Last week, a co-worker, poet, and friend, [that for our purposes I will now refer to as Belle, as in “the belle of Worcester, Mass” asked if I wanted to go with her to Ireland for Spring Break. She’s going to see her boyfriend. It’s a love story with a thirty-year interruption that I am particularly fond of, and Ireland has been a sort of surrogate boyfriend of mine over the last several years. In fact, the relationship is currently monogamous. Since I was just there in November for a week’s writing workshop with Hugo Hamilton, going again seems a bit extravagant. Also, I’m not sure if Belle really invited me or if I whined so much about going that she felt compelled to agree that I could tag along. Also, I’m not sure it’s ever a good idea to spend that much time with someone you are fond of but don’t know ALL that well. Also, I was raised with my mother’s axiom of “fish and company smell after three days.” So I’ve been torn. Mostly, I’ve been leaning towards doing the right thing–saving for a house I’ll never buy–and skipping the trip.

But then today another co-worker who just went to Dublin brought me a copy of Hugo Hamilton’s new memoir, which won’t be available in the U.S. until September, and I read the first two pages and I started longing for Ireland. Aching. Why would I NOT go to Ireland with Belle when I’ll have free lodging, will get to explore the southern bits of the country, a place I haven’t yet been. I rushed back to my office and checked Cheaptickets.com for the fare she’d mentioned to me. It wasn’t there. It had gone up $130, which pretty much pushed it out the range of do-able.

What a non-planning dumbass I am.

She stopped by and we talked about the trip I wouldn’t be taking. The things I could have done. (It turns out there’s more to do in Waterford than just the crystal factory tour.) We stretched ourselves over my Irish road map and speculated about places I could have seen.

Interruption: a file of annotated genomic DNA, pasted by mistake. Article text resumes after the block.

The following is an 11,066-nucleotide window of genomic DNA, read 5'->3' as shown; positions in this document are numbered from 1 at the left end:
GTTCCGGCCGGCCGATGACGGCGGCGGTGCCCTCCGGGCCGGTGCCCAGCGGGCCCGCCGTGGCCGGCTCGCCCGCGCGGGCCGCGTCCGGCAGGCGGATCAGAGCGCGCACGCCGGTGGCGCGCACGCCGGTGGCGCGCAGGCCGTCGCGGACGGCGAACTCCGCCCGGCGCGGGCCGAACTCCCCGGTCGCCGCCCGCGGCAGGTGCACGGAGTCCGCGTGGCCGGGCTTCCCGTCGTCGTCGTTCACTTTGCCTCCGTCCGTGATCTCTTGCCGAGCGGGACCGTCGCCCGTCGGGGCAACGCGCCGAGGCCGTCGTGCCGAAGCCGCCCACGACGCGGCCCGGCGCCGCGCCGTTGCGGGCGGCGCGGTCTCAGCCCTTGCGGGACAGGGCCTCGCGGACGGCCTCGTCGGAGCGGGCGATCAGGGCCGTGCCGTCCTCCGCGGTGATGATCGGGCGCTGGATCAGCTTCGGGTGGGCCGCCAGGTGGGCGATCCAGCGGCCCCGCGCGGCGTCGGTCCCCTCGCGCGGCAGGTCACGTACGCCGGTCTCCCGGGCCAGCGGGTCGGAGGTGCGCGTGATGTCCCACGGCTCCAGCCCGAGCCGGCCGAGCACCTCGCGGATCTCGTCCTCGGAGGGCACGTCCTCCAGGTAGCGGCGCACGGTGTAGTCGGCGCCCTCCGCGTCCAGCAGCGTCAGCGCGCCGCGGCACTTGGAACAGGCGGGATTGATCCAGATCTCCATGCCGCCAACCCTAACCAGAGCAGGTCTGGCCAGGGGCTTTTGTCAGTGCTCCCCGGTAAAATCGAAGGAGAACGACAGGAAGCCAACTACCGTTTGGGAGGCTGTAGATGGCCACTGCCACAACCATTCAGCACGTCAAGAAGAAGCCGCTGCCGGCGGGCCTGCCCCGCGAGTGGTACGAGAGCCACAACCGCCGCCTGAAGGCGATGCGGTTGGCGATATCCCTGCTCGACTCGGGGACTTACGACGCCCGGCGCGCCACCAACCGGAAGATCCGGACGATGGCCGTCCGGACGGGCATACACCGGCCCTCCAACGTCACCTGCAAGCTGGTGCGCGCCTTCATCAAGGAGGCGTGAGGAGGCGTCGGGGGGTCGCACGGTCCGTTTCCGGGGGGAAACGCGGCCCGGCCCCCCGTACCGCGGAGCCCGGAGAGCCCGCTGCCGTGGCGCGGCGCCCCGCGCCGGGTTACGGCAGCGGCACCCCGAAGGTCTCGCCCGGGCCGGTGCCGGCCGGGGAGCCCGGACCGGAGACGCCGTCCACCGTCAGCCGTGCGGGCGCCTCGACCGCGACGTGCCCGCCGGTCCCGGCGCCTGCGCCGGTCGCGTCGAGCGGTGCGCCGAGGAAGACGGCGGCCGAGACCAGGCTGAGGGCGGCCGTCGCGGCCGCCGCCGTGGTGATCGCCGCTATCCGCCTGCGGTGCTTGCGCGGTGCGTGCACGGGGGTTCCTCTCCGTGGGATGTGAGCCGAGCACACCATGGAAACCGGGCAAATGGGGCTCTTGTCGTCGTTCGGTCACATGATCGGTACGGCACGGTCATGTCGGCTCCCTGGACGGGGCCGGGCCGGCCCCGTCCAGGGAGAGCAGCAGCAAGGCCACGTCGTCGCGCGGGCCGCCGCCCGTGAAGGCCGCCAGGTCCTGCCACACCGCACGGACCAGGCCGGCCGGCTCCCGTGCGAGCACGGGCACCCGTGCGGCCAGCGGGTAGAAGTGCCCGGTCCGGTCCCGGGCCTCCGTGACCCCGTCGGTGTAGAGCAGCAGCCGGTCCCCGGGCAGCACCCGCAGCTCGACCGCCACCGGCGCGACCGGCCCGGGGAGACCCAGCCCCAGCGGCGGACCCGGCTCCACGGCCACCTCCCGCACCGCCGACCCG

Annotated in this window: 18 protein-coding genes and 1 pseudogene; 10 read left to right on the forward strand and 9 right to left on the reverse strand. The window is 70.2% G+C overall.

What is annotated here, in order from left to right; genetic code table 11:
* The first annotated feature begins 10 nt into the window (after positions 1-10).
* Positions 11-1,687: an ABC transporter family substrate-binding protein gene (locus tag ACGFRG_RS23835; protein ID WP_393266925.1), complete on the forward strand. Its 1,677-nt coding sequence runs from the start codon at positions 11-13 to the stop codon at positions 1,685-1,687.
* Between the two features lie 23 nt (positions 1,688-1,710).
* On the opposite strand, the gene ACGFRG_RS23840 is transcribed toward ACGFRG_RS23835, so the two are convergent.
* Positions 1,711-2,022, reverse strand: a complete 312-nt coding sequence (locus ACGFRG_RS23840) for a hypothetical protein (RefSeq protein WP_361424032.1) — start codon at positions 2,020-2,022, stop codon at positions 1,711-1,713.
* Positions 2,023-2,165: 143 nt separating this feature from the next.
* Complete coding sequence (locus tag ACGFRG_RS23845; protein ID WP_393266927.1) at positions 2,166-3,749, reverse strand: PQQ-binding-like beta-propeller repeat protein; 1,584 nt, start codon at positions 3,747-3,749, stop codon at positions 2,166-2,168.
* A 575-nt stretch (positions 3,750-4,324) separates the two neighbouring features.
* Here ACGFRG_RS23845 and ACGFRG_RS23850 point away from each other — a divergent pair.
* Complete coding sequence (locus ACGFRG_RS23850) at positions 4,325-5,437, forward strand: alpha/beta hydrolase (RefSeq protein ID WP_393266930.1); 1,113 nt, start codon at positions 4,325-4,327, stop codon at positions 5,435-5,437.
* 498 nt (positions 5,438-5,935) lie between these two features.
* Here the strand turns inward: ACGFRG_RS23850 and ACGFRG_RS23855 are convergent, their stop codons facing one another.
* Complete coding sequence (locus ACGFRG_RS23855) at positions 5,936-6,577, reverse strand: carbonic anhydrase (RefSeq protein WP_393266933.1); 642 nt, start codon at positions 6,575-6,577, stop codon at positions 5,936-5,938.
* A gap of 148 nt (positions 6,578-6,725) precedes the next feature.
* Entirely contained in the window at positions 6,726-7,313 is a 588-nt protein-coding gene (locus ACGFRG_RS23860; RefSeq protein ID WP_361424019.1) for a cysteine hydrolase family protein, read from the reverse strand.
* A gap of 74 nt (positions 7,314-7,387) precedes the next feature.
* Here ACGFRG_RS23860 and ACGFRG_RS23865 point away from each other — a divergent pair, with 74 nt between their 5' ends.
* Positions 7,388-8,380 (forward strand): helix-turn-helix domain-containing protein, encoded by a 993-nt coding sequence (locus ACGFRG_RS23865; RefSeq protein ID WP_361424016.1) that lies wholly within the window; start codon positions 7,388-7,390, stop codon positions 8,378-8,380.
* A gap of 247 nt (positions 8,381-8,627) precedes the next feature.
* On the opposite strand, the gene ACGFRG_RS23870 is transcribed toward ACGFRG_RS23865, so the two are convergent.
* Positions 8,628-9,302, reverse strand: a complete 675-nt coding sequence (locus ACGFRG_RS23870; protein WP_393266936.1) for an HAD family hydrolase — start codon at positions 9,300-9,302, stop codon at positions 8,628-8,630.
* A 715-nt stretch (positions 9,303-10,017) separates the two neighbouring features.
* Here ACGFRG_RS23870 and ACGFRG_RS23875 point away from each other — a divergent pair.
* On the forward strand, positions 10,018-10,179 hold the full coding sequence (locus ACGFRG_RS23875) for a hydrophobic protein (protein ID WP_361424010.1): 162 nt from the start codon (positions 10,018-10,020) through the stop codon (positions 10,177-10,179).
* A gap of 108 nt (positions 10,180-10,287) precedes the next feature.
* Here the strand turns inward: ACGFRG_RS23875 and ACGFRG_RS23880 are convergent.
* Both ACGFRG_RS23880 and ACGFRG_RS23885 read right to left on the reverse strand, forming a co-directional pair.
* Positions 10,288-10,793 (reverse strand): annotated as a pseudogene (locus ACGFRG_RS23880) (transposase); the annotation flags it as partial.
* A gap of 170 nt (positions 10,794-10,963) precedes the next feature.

She distracted me from my One True Love though by asking what the deal was Friday with the visiting writer, my two-day crush.

What deal?

He was flirting with you, she said.

He was? I knew I was flirting with _him_, but he was flirting with me?

Seemed like it to me, she said. He was mostly talking to you all night. He kept saying that thing about having you come down and taking you up in the chopper. I think he was flirting.

Here was me thinking my co-workers were embarrassed for me last week, flirting so pathetically with the famous writer, the author of one of the best 25 books of 2005. Here was me not knowing he was maybe flirting back. Oh, how I wished I’d have shaved my legs. Maybe I would have been bolder. Maybe, at the very least, I would have gone to Comfort Inn and pelted his windows with tiny chunks of Hoosier limestone.

There really is not any Hoosier limestone here. I said that to be poetic. I apologize.

It’s hard to live your life with no foresight. It gives you the opportunity to be spontaneous (there’s no plan to stick to), but without a plan sometimes you forget what your goals are. Fares go up, you miss a trip. Legs aren’t shaved, you miss, well, out.